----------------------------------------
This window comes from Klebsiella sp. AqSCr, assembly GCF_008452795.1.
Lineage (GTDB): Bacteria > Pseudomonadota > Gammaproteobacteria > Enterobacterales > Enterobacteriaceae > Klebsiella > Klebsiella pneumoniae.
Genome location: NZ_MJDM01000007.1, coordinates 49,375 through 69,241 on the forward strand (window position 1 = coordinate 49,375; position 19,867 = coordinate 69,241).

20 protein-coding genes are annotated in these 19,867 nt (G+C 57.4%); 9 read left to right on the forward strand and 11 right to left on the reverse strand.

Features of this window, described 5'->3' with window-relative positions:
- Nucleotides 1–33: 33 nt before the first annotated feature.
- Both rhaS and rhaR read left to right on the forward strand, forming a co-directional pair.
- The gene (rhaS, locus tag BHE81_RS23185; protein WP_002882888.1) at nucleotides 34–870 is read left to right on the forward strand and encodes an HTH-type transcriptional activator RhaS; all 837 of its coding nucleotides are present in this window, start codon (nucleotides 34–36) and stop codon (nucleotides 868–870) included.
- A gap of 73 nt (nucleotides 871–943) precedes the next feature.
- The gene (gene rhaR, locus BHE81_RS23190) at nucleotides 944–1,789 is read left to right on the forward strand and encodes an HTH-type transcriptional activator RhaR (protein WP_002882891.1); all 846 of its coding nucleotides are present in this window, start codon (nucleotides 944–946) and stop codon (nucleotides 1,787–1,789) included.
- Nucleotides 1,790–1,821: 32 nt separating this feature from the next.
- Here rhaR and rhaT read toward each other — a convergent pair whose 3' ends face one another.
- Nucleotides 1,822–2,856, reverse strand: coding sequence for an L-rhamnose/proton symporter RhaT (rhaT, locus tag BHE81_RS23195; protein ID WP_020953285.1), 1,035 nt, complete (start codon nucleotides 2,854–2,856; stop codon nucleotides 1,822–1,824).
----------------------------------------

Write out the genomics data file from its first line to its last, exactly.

This window comes from Klebsiella sp. AqSCr, assembly GCF_008452795.1.
Lineage (GTDB): Bacteria > Pseudomonadota > Gammaproteobacteria > Enterobacterales > Enterobacteriaceae > Klebsiella > Klebsiella pneumoniae.
Genome location: NZ_MJDM01000007.1, coordinates 49,375 through 69,241 on the forward strand (window position 1 = coordinate 49,375; position 19,867 = coordinate 69,241).

20 protein-coding genes are annotated in these 19,867 nt (G+C 57.4%); 9 read left to right on the forward strand and 11 right to left on the reverse strand.

Features of this window, described 5'->3' with window-relative positions:
- Nucleotides 1–33: 33 nt before the first annotated feature.
- Both rhaS and rhaR read left to right on the forward strand, forming a co-directional pair.
- The gene (rhaS, locus tag BHE81_RS23185; protein WP_002882888.1) at nucleotides 34–870 is read left to right on the forward strand and encodes an HTH-type transcriptional activator RhaS; all 837 of its coding nucleotides are present in this window, start codon (nucleotides 34–36) and stop codon (nucleotides 868–870) included.
- A gap of 73 nt (nucleotides 871–943) precedes the next feature.
- The gene (gene rhaR, locus BHE81_RS23190) at nucleotides 944–1,789 is read left to right on the forward strand and encodes an HTH-type transcriptional activator RhaR (protein WP_002882891.1); all 846 of its coding nucleotides are present in this window, start codon (nucleotides 944–946) and stop codon (nucleotides 1,787–1,789) included.
- Nucleotides 1,790–1,821: 32 nt separating this feature from the next.
- Here rhaR and rhaT read toward each other — a convergent pair whose 3' ends face one another.
- Nucleotides 1,822–2,856, reverse strand: coding sequence for an L-rhamnose/proton symporter RhaT (rhaT, locus tag BHE81_RS23195; protein ID WP_020953285.1), 1,035 nt, complete (start codon nucleotides 2,854–2,856; stop codon nucleotides 1,822–1,824).